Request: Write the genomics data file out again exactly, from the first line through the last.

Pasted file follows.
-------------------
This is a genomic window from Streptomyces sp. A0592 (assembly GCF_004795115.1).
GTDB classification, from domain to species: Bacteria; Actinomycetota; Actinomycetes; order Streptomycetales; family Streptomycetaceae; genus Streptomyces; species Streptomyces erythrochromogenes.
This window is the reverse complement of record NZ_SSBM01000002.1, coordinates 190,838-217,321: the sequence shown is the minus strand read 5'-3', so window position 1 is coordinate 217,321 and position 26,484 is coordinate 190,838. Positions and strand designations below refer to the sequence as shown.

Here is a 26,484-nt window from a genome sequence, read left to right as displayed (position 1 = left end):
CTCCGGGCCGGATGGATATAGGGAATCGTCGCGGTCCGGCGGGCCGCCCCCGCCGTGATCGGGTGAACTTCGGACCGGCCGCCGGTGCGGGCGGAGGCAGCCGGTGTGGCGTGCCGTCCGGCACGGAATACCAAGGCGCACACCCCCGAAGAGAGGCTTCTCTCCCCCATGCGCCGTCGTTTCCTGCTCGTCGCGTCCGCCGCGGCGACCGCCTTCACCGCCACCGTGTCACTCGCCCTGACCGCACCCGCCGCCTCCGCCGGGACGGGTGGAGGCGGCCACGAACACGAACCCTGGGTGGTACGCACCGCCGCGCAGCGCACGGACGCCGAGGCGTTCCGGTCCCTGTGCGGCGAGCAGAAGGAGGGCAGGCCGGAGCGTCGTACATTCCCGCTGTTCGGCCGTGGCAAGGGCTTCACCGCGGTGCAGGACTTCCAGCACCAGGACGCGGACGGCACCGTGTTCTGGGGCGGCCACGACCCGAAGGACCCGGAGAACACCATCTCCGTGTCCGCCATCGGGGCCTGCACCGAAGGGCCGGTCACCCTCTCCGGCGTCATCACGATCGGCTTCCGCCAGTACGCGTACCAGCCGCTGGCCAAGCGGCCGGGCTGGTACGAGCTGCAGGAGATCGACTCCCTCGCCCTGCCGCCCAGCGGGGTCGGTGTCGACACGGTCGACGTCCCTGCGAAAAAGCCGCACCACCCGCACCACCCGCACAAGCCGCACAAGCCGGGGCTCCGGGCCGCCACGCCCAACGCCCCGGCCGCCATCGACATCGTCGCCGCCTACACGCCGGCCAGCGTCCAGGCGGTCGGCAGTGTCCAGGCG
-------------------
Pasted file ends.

This is a genomic window from Streptomyces sp. A0592 (assembly GCF_004795115.1).
GTDB classification, from domain to species: Bacteria; Actinomycetota; Actinomycetes; order Streptomycetales; family Streptomycetaceae; genus Streptomyces; species Streptomyces erythrochromogenes.
This window is the reverse complement of record NZ_SSBM01000002.1, coordinates 190,838-217,321: the sequence shown is the minus strand read 5'-3', so window position 1 is coordinate 217,321 and position 26,484 is coordinate 190,838. Positions and strand designations below refer to the sequence as shown.

Here is a 26,484-nt window from a genome sequence, read left to right as displayed (position 1 = left end):
CTCCGGGCCGGATGGATATAGGGAATCGTCGCGGTCCGGCGGGCCGCCCCCGCCGTGATCGGGTGAACTTCGGACCGGCCGCCGGTGCGGGCGGAGGCAGCCGGTGTGGCGTGCCGTCCGGCACGGAATACCAAGGCGCACACCCCCGAAGAGAGGCTTCTCTCCCCCATGCGCCGTCGTTTCCTGCTCGTCGCGTCCGCCGCGGCGACCGCCTTCACCGCCACCGTGTCACTCGCCCTGACCGCACCCGCCGCCTCCGCCGGGACGGGTGGAGGCGGCCACGAACACGAACCCTGGGTGGTACGCACCGCCGCGCAGCGCACGGACGCCGAGGCGTTCCGGTCCCTGTGCGGCGAGCAGAAGGAGGGCAGGCCGGAGCGTCGTACATTCCCGCTGTTCGGCCGTGGCAAGGGCTTCACCGCGGTGCAGGACTTCCAGCACCAGGACGCGGACGGCACCGTGTTCTGGGGCGGCCACGACCCGAAGGACCCGGAGAACACCATCTCCGTGTCCGCCATCGGGGCCTGCACCGAAGGGCCGGTCACCCTCTCCGGCGTCATCACGATCGGCTTCCGCCAGTACGCGTACCAGCCGCTGGCCAAGCGGCCGGGCTGGTACGAGCTGCAGGAGATCGACTCCCTCGCCCTGCCGCCCAGCGGGGTCGGTGTCGACACGGTCGACGTCCCTGCGAAAAAGCCGCACCACCCGCACCACCCGCACAAGCCGCACAAGCCGGGGCTCCGGGCCGCCACGCCCAACGCCCCGGCCGCCATCGACATCGTCGCCGCCTACACGCCGGCCAGCGTCCAGGCGGTCGGCAGTGTCCAGGCG